Co-operatives are jointly owned and democratically controlled organizations, designed to meet the socio-economic needs of their members. Originated in the mid 19th century, cooperatives were set up to improve the living conditions of their members, contributing to the development of the welfare state in the countries they operated in.
This paper focuses on cooperatives as providers of public services in the context of an evolving welfare state. Cooperatives can be seen as hybrid forms, positioned in a co-operative trilemma between the exigencies of market, state and civil society.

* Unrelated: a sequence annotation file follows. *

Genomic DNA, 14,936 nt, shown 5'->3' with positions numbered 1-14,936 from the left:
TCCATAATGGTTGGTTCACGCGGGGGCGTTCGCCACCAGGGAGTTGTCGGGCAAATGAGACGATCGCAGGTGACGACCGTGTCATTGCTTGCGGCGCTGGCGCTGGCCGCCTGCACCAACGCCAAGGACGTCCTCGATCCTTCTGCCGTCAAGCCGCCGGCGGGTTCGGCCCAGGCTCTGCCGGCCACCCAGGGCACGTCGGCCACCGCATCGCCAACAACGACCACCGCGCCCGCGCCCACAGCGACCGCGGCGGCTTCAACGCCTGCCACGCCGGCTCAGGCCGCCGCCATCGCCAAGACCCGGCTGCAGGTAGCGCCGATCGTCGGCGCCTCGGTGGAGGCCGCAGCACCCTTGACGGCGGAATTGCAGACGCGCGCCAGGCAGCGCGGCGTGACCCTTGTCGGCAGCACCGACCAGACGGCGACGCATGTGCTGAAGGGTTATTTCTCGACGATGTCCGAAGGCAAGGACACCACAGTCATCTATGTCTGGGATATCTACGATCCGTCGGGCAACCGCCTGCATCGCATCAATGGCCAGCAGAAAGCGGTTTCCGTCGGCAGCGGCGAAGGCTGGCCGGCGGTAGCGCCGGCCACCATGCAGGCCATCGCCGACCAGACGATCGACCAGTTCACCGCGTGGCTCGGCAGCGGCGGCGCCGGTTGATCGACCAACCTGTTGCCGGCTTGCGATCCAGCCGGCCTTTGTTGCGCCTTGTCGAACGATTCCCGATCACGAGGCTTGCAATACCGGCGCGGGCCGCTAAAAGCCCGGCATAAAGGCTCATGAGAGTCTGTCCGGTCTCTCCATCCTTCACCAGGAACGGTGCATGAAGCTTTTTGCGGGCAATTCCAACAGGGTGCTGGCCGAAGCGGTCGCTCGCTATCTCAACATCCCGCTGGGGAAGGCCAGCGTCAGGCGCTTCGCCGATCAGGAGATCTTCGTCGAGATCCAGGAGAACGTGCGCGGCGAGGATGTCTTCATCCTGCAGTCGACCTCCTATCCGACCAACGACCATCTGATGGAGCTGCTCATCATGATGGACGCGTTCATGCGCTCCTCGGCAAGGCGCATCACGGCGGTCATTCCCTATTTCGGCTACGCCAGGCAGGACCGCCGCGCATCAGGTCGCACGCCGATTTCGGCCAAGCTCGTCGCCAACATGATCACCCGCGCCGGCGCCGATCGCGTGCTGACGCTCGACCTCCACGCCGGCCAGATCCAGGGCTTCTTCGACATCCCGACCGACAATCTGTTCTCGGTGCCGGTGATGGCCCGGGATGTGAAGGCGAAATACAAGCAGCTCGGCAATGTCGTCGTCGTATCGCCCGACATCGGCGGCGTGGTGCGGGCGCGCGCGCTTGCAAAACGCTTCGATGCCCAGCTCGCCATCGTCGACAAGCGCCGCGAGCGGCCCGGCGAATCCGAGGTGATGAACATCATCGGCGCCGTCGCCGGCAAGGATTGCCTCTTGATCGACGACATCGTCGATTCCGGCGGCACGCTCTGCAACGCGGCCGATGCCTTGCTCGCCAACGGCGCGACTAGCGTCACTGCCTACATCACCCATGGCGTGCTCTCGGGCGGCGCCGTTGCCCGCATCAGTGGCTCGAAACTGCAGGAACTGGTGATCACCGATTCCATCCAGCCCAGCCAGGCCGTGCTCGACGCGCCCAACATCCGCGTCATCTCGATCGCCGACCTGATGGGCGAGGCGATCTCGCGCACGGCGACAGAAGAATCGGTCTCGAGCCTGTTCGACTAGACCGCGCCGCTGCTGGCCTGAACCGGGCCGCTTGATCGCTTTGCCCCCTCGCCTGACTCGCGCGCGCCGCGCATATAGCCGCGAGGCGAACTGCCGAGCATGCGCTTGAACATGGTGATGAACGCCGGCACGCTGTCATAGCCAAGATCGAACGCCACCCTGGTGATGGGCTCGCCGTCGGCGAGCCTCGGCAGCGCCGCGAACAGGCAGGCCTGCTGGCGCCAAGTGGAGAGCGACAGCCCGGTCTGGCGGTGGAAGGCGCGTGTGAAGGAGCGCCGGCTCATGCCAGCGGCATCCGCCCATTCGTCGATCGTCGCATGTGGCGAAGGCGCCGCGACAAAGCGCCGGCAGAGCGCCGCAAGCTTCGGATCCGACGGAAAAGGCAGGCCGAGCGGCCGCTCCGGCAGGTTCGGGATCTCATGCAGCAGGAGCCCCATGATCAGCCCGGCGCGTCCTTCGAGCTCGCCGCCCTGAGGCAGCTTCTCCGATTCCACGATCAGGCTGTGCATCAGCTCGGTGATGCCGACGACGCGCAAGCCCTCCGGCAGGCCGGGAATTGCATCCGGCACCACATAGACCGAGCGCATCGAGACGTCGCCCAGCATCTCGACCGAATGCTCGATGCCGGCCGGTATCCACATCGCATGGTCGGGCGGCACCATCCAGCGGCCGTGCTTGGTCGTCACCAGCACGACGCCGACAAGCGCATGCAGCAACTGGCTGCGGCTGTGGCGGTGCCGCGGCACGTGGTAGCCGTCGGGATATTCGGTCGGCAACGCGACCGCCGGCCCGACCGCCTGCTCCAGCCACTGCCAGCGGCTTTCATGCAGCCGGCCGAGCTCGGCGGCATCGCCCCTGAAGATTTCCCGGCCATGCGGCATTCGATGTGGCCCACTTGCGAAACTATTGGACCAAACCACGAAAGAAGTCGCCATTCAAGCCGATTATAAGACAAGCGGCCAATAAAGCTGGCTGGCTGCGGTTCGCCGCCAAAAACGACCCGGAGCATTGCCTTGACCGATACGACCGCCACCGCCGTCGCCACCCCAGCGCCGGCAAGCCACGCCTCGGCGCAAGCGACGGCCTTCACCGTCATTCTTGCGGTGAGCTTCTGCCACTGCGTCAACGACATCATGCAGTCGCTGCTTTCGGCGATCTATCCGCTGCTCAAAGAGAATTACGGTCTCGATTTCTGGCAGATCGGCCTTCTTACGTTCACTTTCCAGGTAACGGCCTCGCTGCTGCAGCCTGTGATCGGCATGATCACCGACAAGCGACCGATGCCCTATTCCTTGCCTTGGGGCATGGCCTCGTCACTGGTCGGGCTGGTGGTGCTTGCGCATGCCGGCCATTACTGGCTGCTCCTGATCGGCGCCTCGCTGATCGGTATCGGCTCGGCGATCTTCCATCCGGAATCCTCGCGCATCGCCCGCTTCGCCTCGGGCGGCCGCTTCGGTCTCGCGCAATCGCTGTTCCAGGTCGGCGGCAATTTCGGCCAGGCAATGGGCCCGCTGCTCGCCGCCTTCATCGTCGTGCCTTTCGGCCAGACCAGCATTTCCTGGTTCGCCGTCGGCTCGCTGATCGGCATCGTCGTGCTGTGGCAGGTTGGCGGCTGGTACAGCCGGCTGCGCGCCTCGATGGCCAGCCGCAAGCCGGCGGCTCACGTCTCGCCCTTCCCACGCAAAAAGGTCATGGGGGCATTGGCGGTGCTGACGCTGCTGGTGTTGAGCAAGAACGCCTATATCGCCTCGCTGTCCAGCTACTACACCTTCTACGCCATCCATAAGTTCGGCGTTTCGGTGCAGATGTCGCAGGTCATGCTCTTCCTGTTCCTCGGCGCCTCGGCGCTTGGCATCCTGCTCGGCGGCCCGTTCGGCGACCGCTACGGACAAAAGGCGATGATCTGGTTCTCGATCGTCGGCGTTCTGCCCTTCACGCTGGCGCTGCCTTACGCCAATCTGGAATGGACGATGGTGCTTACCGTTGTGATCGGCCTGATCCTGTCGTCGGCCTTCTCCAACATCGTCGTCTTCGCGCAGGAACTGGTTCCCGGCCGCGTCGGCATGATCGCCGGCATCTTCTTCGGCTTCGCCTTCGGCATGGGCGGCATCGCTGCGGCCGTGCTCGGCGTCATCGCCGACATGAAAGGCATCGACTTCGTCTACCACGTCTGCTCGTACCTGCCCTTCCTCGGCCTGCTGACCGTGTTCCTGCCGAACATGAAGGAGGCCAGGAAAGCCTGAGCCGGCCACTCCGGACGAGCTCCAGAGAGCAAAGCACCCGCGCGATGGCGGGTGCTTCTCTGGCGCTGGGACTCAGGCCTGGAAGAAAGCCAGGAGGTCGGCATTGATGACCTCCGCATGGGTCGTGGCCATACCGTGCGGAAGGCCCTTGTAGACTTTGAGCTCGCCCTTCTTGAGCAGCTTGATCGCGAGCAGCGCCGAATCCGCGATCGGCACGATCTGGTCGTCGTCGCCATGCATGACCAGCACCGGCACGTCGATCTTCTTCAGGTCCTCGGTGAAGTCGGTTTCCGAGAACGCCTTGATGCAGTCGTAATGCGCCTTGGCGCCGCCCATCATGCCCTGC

We make an economic analysis of the conditions and mechanisms that make co-operatives an interesting provider of public services. Next, we discuss the comparative institutional advantage of co-operatives, as compared to for-profit and non-profit provision, in the light of an evolving welfare state. Finally, we conclude with a discussion on remaining research questions, market niches and policy recommendations.